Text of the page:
Shh! Baby's Asleep...And He's Listening
By R.T. Ripley
The old saying, “Little pitchers have big ears,” has long referred to our awareness that infants and children are listening far more to their surroundings than we often give them credit for. But new research surprisingly shows that not only is a baby’s brain development affected by what he hears when he is awake, the baby’s brain development is changing in response to what he hears while he is sleeping.
Sleeping infants and arguing voices
Researchers at the University of Oregon most significantly found that the brains of sleeping infants change the way they are developing when they hear arguing noises. By using noninvasive MRI technology and headphones with 20 sleeping infants, a voice then uttered a nonsense series of words in four different tones: neutral, happy, somewhat angry, and very angry. The result was an astounding new awareness of the complexity and mystery of childhood development. All 20 of the sleeping babies who were monitored showed highly lit up areas of the brain that involve memory, stress adaptation, and emotion regulation when the angriest tones were heard. The bottom line: Their little brains light up when they hear angry tones, and they don’t have to be awake to hear you.
How did this work? The MRI machine simply shows an area of the brain to “light up” when it is activated. This occurs because of increased blood flow to the area. An activated area of the brain then processes information based on the function of that area. Different areas process the five senses, muscle movement, biological reflexes such as hunger and thirst, and moods such as anger and stress. Since a baby’s brain is so malleable, processing stressful stimuli easily affects sleeping patterns, blood pressure, irritability, and crying responses.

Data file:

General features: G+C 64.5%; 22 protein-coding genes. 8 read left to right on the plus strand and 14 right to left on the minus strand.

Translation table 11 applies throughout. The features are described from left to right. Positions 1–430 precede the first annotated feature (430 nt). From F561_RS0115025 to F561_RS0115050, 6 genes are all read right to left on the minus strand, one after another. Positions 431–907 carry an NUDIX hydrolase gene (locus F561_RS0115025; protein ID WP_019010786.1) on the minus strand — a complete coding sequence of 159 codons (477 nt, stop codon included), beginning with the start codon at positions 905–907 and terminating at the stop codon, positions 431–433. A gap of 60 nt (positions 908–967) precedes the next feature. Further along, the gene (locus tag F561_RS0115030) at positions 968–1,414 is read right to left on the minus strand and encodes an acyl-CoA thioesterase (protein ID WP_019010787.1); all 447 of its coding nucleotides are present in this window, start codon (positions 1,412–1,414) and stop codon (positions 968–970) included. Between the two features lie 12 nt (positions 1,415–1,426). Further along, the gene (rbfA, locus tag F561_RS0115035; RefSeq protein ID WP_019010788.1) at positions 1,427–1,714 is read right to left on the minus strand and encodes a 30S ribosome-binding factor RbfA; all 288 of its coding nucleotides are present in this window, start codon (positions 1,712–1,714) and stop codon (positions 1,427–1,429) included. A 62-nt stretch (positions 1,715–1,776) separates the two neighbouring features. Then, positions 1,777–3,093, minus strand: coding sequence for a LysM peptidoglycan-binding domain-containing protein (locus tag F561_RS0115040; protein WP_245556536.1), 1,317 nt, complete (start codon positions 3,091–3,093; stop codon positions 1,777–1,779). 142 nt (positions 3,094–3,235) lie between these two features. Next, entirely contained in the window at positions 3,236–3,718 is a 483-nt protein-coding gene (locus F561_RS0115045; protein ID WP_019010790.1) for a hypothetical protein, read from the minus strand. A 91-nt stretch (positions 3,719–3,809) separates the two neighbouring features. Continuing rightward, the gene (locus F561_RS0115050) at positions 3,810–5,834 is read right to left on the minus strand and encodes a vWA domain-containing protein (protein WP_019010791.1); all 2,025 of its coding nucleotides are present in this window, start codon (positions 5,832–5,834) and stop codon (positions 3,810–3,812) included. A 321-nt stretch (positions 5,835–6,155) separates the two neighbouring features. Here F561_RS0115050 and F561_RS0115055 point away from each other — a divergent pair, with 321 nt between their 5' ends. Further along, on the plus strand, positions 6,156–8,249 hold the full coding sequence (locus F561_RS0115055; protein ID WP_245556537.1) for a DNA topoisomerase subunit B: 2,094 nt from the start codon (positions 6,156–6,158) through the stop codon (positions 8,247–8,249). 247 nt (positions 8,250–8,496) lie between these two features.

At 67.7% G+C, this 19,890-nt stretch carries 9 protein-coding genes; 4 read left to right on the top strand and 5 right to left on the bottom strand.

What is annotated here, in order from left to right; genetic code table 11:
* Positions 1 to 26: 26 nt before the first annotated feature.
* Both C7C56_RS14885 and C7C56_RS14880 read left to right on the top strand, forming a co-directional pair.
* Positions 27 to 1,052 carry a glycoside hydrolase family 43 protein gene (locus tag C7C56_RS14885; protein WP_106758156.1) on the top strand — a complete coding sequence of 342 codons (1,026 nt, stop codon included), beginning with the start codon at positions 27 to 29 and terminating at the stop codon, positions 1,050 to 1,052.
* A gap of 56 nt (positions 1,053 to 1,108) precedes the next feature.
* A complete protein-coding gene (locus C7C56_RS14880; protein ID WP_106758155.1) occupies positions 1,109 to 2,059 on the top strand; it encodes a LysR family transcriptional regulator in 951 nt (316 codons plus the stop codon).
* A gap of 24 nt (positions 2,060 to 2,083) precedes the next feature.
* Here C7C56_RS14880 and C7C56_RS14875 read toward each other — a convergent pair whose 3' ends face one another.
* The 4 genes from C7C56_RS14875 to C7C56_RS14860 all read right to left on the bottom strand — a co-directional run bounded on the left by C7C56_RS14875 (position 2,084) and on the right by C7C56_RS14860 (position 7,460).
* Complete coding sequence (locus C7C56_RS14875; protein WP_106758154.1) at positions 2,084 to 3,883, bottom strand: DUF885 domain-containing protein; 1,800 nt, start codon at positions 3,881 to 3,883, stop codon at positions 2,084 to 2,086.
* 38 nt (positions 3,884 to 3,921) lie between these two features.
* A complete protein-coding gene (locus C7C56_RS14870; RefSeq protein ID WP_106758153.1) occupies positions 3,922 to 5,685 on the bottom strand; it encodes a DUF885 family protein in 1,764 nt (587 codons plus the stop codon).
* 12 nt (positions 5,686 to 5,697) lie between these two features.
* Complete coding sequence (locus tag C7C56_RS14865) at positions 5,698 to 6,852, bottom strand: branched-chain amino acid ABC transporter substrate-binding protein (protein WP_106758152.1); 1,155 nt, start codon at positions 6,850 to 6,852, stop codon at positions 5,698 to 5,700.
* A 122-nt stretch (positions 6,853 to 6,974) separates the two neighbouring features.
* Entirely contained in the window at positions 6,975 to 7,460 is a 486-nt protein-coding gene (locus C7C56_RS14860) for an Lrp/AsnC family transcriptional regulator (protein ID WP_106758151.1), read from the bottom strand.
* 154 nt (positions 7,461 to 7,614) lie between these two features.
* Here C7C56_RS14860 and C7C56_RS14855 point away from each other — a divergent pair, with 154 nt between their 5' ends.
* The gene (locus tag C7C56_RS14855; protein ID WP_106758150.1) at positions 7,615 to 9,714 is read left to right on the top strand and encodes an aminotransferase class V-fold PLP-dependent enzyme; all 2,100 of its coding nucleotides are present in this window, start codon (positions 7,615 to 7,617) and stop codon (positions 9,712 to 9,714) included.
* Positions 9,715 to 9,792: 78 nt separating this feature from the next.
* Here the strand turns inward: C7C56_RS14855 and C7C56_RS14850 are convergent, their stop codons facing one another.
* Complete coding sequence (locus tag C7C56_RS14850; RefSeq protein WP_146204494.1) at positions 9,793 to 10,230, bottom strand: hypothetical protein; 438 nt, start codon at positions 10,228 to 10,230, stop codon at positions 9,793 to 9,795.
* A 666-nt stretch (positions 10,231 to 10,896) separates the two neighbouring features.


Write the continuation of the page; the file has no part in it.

Newborn stress and brain development
Doctors have long known (and many parents) that babies hear sounds in utero. It has also been known that babies, children, and adults are affected by surrounding sounds which may be positive or negative. Previous studies have showed in animals, including humans, that several areas of the brain develop poorly when there is stress in early life. And we have known that the sound of the human voice has the power to both soothe as well as to agitate. The most negative of human voices are those that are argumentative, and the very sound of them affect the way an infant’s brain develops and processes his earliest stages of stress.
However, these new findings are significantly different in that they demonstrate changes and adaptive mechanisms going to work in the presence of argumentative noises even when the baby is sound asleep. Pediatricians are concerned that when babies should be developing areas of cognition, sensory perception, and motor development, negative sounds such as arguing voices force their brains development to gear itself to stress adaptation too early in their little lives. With the brain areas that cope with stress not yet wired for such adaptation, physical and emotional problems in the infants result instead.
In addition to the study showing the developing changes in response to arguing sounds during sleep, researchers asked mothers to state whether the sleeping babies’ environments were typically quiet or typically full of loud noises. The babies whose mothers reported parental conflict during sleeping hours were more agitated, colicky, and sleepless.
Researchers believe that arguing within earshot of your baby, sleeping or not, sensitizes the infant’s brain to stress. Since early life experiences clearly influence a person’s response to events later in life, the implications of these new studies are far-reaching. We know that babies’ brains are highly responsive, which allows them to quickly learn how to adjust to the environments and people around them. This is usually a positive sign of human development, but these highly responsive brains are also affected by abuse and mistreatment, which can significantly damage babies’ brain development.
Nurseries: Quiet zones